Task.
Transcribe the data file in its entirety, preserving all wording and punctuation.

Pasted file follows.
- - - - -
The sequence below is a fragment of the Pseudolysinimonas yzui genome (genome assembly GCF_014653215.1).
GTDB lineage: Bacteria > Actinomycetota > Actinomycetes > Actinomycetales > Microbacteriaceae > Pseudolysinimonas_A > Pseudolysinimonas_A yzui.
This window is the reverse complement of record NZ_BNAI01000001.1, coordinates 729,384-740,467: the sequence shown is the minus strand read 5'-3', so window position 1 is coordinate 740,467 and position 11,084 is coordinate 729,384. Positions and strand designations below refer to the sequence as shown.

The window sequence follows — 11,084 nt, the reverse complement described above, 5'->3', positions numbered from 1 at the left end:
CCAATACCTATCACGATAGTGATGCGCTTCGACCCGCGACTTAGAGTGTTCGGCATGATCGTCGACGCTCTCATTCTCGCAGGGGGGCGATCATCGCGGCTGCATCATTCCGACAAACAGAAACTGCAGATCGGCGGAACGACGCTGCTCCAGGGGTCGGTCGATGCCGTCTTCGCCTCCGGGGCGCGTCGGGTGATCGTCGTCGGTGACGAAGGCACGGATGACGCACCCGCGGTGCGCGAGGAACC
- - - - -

The sequence below is a fragment of the Pseudolysinimonas yzui genome (genome assembly GCF_014653215.1).
GTDB lineage: Bacteria > Actinomycetota > Actinomycetes > Actinomycetales > Microbacteriaceae > Pseudolysinimonas_A > Pseudolysinimonas_A yzui.
This window is the reverse complement of record NZ_BNAI01000001.1, coordinates 729,384-740,467: the sequence shown is the minus strand read 5'-3', so window position 1 is coordinate 740,467 and position 11,084 is coordinate 729,384. Positions and strand designations below refer to the sequence as shown.

The window sequence follows — 11,084 nt, the reverse complement described above, 5'->3', positions numbered from 1 at the left end:
CCAATACCTATCACGATAGTGATGCGCTTCGACCCGCGACTTAGAGTGTTCGGCATGATCGTCGACGCTCTCATTCTCGCAGGGGGGCGATCATCGCGGCTGCATCATTCCGACAAACAGAAACTGCAGATCGGCGGAACGACGCTGCTCCAGGGGTCGGTCGATGCCGTCTTCGCCTCCGGGGCGCGTCGGGTGATCGTCGTCGGTGACGAAGGCACGGATGACGCACCCGCGGTGCGCGAGGAACC